W Weekly Student of the Week. Our school encourages teachers to select a weekly student of the week from each class. These students are then acknowledged at our school-wide assembly Friday mornings. Most teachers make their selections Thursday afternoons, and choose a student who scored well on an assignment, performed well in class, or turned in homework each night. I select our “star student” for the next week on a Friday afternoon before dismissal. Each child’s name is written on a slip of paper in a box. I shake the box and randomly select a child’s name. I tell my students that they now have to maintain the honor for the coming week. I tell my students that I believe they are each capable of being a student of the week and I have faith in them. Students are required to follow rules, complete homework, and set a good example for their classmates. A child who doesn’t follow these guidelines will lose their honor and no one from our class will be acknowledged at the school assembly.
X Xerox weekly spelling and vocabulary words. For my upper-grade students, I provide a typed list of each week’s spelling and vocabulary words. Some teachers believed I should have insisted my students copy the words from their textbooks or the board, but truthfully, I had more important things for us to do. Like learn the words, and use the words in our spelling and writing.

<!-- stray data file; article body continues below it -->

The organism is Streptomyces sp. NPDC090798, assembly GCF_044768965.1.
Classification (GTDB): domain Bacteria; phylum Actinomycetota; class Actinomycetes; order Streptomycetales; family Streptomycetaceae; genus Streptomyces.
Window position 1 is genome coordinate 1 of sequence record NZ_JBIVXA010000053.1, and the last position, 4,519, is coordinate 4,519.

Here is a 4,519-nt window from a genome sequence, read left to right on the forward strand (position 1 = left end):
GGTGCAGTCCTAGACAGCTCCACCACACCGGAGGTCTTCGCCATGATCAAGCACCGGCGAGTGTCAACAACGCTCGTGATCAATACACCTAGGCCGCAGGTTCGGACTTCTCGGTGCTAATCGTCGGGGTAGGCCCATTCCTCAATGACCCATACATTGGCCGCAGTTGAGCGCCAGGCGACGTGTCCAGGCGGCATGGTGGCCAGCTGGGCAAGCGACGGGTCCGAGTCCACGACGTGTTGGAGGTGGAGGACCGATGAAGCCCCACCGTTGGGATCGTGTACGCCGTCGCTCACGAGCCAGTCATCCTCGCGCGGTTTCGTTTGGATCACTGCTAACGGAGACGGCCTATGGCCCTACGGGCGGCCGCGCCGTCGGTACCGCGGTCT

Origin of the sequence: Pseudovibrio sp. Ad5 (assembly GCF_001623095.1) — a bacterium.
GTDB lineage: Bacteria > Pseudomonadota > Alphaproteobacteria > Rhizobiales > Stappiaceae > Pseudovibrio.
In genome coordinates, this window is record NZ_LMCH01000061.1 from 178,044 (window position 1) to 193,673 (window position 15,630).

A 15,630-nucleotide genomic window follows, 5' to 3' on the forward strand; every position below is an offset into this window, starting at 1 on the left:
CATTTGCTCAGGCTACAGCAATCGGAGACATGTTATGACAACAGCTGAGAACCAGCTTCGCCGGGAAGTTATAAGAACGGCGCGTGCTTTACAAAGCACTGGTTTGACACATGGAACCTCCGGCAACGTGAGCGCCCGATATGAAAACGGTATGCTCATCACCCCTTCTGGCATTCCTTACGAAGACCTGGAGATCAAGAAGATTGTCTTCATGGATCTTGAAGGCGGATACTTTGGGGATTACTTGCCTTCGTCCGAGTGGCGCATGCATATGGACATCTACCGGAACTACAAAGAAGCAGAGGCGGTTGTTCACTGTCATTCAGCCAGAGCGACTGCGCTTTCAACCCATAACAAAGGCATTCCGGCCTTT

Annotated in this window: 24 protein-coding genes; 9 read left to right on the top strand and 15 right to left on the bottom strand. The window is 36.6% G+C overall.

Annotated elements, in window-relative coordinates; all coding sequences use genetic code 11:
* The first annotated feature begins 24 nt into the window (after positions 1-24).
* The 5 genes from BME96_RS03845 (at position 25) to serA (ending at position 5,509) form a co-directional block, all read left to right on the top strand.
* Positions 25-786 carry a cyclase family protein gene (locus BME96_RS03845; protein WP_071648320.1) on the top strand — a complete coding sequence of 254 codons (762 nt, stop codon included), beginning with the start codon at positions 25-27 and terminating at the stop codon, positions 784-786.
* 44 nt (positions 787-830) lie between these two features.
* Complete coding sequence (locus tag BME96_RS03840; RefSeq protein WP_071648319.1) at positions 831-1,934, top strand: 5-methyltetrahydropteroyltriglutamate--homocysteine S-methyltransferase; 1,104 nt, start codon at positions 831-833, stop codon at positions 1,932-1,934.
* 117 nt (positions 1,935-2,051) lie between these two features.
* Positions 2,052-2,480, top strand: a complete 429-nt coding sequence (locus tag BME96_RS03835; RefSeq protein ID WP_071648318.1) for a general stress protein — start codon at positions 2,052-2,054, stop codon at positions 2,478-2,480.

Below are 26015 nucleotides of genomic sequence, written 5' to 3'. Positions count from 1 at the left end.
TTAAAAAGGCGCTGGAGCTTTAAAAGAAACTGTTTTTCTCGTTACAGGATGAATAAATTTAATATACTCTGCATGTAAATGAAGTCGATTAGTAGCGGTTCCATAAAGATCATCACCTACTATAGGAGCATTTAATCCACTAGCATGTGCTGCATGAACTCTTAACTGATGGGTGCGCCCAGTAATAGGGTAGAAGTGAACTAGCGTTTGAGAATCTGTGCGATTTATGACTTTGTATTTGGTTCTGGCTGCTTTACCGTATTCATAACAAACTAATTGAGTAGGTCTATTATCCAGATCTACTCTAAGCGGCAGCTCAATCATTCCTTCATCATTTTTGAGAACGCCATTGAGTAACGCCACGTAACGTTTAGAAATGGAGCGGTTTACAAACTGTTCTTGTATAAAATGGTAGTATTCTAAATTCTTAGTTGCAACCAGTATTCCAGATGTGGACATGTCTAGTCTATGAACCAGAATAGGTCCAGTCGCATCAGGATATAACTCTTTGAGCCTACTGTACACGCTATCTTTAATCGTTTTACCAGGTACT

Y Yellow paint. In kindergarten, I painted my students’ feet. They chose the color, and I painted their feet to create a billboard explaining we were starting the year off on the right foot. In fourth grade, my students painted their hands six times, using the colors of the rainbow. We talked about six handprints by themselves not being incredibly significant, but put together, our handprints created a large, beautiful rainbow. There was beauty and strength when our class worked together.
Z Zero. The amount of student grades that are on public display. My students‘ grades are their business. Any project or assignment that is hung in our classroom is done so without a grade attached to it. My students receive their grades individually, and it is up to them if they choose to share their grades with their classmates or not.